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Most folks want better lives. The self-help section at the bookstore is one of the busiest departments because people are constantly looking for ways to cope with their problems and increase the quality of their lives. But the amazing thing is the variety of ways that we go about the process of improving our lives. Hardly any two people agree on the approach one should take if he or she wants to get a better life.
The Bible addresses this issue straightforwardly. It teaches that we are spiritual beings — made in God’s image — and that we have an inner, personal character that is at the center of everything we do. Our outward actions and their attendant consequences flow naturally from this inward character. The nature of these external actions is determined by what is going on inside of us, just as surely as a good tree bears good fruit and a bad tree bad fruit (Mt. 7:17,18).
Quality of life is the consequence of our words and deeds. If we change our words and deeds, we will get different consequences. But to change our words and deeds, we must change our inner person: the “tree” that produces those “fruits.” And to do that, our thinking must be changed. That is precisely what happens in Christ: Jesus Christ improves our lives by improving our thinking.
Jesus said it simply: “You will know the truth, and the truth will set you free” (Jn. 8:32). There is not a single consequence of sin that is not the result (or “fruit”) of erroneous thinking somewhere back up the line. These consequences can be undone only by replacing the untruth that produced them with the truth that can liberate us. There is no effective shortcut, although many people try to find one. We can’t patch our problems by the application of some trick or technique. Real quality-of-life improvement comes from change in our hearts and minds.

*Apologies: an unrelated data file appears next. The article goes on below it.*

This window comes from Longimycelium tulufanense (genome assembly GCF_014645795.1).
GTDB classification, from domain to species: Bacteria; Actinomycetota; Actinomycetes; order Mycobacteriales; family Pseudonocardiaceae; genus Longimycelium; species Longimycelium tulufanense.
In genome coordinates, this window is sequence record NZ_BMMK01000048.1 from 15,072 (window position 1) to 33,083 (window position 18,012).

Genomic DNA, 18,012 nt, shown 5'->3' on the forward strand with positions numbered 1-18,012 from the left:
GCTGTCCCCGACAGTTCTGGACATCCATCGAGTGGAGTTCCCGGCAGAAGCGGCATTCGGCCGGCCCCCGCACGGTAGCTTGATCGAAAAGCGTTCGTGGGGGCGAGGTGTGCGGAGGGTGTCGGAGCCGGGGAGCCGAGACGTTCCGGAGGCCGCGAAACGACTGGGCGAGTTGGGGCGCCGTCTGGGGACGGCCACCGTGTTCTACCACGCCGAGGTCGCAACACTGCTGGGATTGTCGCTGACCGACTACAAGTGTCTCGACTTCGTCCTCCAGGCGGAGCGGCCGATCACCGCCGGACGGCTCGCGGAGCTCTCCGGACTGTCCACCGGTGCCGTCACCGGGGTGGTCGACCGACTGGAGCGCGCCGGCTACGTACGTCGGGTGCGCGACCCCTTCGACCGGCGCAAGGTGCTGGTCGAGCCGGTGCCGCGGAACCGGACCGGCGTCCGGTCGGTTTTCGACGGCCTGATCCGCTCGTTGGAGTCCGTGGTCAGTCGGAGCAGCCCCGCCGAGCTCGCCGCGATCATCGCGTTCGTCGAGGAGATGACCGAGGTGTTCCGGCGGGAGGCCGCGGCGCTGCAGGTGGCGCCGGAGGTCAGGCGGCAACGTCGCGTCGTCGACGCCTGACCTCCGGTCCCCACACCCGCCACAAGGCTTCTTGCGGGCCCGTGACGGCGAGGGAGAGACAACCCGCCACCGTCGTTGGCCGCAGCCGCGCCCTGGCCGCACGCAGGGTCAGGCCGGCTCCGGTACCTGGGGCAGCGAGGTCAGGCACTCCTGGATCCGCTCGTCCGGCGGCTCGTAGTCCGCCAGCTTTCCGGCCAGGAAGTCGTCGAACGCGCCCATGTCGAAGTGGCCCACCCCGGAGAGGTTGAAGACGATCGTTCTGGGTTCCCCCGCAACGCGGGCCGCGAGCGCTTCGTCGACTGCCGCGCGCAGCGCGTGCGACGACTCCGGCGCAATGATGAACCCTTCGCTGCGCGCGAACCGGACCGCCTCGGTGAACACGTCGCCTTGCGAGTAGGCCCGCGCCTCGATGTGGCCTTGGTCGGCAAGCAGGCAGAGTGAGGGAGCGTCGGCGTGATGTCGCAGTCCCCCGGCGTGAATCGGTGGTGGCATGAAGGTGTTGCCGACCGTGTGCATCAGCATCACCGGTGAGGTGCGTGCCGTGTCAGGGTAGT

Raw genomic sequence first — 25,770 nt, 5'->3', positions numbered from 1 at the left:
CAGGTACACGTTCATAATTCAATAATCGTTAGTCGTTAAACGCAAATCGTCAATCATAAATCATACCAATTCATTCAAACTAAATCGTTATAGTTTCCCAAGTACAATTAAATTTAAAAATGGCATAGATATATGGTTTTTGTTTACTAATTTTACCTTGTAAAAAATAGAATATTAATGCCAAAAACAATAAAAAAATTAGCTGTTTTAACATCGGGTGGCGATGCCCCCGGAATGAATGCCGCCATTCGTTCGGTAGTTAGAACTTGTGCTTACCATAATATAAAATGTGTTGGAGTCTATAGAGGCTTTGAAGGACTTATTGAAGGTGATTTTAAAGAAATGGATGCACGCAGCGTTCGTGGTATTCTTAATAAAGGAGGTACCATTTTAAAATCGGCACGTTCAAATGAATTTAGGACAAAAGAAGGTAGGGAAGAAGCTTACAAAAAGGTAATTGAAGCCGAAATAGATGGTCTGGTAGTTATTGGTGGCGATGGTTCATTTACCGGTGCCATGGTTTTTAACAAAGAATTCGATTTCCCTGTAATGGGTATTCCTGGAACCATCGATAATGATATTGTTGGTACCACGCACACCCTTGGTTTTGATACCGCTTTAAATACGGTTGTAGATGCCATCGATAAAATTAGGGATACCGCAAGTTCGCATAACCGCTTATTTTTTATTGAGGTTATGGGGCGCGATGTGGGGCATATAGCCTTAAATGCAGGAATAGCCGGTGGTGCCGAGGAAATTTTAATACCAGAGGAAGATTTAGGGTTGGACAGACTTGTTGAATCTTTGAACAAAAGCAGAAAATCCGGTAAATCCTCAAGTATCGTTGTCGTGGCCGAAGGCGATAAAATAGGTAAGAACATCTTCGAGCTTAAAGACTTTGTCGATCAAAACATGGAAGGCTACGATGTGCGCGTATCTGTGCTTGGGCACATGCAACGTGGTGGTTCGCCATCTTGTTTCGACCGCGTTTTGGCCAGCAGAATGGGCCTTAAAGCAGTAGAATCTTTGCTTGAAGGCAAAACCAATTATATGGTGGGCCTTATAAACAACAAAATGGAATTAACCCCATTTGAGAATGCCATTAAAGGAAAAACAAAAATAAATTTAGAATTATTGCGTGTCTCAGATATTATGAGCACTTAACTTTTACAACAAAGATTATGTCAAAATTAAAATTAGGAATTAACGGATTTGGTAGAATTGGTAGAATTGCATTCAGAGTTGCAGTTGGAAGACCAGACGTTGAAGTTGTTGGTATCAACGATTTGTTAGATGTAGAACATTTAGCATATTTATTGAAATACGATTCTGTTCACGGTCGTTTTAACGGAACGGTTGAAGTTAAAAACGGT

Paul wrote, “Do not be conformed to this world, but be transformed by the renewal of your mind” (Rom. 12:2). Our lives can be transformed when our minds have been renewed. It’s a simple principle, but one that is extremely important. Throughout the coming week, let’s devote some time to “thinking” about that.
Monday: Ephesians 3:16
Key Idea: True strength and effectiveness are qualities of inward character.
Questions for Family Growth: What does Paul mean when he speaks of being strengthened “in your inner being”? From what source does this kind of strength come? Why is spiritual strength more important than any other kind?
Wisdom for the Day: Proverbs 14:12.
Tuesday: 2 Corinthians 5:16
Key Idea: As Christians, we are able to view everything from a spiritual viewpoint.
Questions for Family Growth: What does Paul mean when he says that he previously regarded Christ “according to the flesh”? What does he mean when he says, “From now on, therefore, we regard no one according to the flesh”?
Wisdom for the Day: Proverbs 14:13.
Wednesday: Romans 12:1,2
Key Idea: As Christians, our lives are “transformed” as our thinking is “renewed.”
Questions for Family Growth: What is the “renewal” of our minds spoken of here? Consider Eph. 4:20–24. What does it mean for us to be “transformed”? What produces this transformation? What is said in this text about the will of God?
Wisdom for the Day: Proverbs 14:14.
Thursday: Philippians 2:5
Key Idea: We must learn in every situation to think as Christ would think.
Questions for Family Growth: What is the “mind” that is to be characteristic of us? How can we acquire this mind? To what extent are we in control of the way we think? Can we choose to think as Christ would think?
Wisdom for the Day: Proverbs 14:15–19.
Friday: John 8:31,32
Key Idea: It is God’s truth that can set us free from the problems caused by sin.
Questions for Family Growth: What are some of the consequences of sin that we need to be “set free” from? How is it that the truth can liberate us from these things? How much difference can be made in our lives by changing our thinking?
Wisdom for the Day: Proverbs 14:20,21.